Laughter erupted from a seat in the cavernous auditorium. It was HIM! David leapt up to the stage, swinging up on his arms and skipping the stage stairs. Dressed impeccably in a pure white suit, hair bleached and coiffed, grinning and eyes twinkling. In his oh-so-English accent, he said hello. He thanked us for being a part of this historic tour. He sat at the piano and motioned to begin. As we struck the opening chords, "Scary Monsters", something was not to his liking. He stopped us, and began schooling us, ever-so-politely, in what effect he wanted. Oh my! It dawned on me that he must have Perfect Pitch. He was plucking obscure notes out of the air, time after time, without first referencing his pitch on the piano. He never missed or dropped a note. I too, have perfect pitch. It is s blessing and a curse! It means if I am reading a score and it is being played in a different key than what is notated, I go crazy!
Anyway, noting that Bowie was so incredibly musical when singing live (because the recording studio can famously hide a multitude of musical sins), I vowed to myself that I would somehow pluck up the courage to say hello and thank you right back to him at the break.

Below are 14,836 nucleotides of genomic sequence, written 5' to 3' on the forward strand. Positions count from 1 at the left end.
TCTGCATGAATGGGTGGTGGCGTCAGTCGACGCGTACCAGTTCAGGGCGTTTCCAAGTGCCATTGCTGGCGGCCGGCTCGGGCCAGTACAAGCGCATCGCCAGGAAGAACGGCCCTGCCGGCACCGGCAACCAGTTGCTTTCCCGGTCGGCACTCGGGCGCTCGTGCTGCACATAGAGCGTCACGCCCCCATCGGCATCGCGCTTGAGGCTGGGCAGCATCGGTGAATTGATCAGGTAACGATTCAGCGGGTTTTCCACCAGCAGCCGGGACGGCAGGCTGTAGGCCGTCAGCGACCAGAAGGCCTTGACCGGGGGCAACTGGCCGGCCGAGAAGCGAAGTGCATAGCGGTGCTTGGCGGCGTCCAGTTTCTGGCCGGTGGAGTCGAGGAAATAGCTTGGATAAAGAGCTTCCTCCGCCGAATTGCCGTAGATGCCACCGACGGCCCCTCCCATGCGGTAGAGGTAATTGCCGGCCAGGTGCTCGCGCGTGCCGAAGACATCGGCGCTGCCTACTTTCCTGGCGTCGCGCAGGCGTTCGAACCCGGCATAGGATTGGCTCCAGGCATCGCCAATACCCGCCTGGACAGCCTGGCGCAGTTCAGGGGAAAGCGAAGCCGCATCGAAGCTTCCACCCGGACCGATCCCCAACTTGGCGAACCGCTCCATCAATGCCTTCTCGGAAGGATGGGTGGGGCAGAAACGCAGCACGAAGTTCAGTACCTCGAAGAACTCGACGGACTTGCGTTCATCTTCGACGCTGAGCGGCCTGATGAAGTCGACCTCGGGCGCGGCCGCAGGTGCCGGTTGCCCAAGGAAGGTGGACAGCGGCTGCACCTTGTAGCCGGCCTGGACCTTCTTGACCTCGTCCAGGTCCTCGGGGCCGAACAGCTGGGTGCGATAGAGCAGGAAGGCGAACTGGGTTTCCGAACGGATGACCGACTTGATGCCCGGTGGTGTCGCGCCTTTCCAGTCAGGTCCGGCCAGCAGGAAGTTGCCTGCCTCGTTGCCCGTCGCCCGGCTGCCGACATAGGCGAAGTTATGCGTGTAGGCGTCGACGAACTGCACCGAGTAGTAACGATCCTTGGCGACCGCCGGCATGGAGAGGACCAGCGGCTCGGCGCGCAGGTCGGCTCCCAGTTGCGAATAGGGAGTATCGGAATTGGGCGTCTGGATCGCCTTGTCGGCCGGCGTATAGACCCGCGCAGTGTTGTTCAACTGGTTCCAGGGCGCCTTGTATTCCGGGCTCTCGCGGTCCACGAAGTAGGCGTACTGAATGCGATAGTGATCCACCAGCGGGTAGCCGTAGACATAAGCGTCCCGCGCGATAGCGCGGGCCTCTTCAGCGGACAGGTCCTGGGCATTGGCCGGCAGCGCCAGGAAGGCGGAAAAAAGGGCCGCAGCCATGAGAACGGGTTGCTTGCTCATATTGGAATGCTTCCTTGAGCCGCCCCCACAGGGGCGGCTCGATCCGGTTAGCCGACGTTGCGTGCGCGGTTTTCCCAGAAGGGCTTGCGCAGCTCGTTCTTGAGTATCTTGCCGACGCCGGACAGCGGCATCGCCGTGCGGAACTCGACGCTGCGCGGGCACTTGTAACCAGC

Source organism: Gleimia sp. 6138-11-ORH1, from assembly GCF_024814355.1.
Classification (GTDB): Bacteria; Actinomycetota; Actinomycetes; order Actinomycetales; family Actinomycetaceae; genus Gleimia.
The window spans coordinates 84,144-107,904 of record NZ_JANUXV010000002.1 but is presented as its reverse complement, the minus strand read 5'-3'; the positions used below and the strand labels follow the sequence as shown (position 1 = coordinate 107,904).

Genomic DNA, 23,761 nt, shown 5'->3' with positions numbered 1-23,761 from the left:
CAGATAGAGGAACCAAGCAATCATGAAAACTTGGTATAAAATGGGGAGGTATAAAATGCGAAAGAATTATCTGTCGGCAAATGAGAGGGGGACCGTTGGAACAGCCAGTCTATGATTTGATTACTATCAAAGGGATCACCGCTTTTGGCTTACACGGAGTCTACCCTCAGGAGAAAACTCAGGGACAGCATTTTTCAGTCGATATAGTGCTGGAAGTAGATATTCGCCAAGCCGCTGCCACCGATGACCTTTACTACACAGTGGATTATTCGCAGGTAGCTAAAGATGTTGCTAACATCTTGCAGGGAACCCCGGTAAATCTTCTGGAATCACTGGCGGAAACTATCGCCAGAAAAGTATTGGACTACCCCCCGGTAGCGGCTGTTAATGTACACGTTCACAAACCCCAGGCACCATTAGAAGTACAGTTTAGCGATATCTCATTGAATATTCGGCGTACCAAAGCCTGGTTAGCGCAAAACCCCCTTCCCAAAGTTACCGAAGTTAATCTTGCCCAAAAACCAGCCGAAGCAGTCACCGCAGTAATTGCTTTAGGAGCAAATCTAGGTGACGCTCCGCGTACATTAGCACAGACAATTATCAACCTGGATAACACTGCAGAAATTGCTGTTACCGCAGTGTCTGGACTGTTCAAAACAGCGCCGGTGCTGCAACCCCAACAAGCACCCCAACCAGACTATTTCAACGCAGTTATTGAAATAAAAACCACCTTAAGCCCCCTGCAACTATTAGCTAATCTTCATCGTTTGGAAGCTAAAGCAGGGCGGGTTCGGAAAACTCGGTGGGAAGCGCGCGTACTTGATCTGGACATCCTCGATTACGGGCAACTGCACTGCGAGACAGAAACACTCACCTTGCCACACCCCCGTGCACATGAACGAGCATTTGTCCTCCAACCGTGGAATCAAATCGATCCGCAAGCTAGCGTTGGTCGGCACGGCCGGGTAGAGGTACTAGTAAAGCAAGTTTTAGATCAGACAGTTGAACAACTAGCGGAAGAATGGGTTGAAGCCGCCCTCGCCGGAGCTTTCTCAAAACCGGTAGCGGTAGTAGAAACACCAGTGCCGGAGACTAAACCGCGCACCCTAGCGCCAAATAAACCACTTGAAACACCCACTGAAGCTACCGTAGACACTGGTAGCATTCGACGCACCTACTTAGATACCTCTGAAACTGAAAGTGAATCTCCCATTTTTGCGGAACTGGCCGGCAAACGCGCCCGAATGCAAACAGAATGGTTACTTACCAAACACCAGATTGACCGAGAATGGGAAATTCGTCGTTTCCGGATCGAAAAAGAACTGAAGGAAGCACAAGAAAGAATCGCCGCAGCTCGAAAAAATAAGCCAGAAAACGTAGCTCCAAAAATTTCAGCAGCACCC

I did not know if my idea would work, as it is all-too-customary for famous artists of any genre to disappear in hiding to the Green Room as soon as there is a break in rehearsal. Sometimes artists are whisked away by their minders or agents.
December 7, 1983, was however my lucky day. The conductor left the stage for a tea break. Bowie stayed right where he was- at his piano.
I sidled sideways towards him, not wanting the embarrassment of rebuttal so trying to make my approach random. I must have been a sight! What ELSE could I have possibly been heading towards? The podium next to the piano?
Bowie smiled. He smiled AT ME. OH MY GOD!
He patted the spot next to him on the piano stool. "Come- sit and join me- I'm too tired to get up!"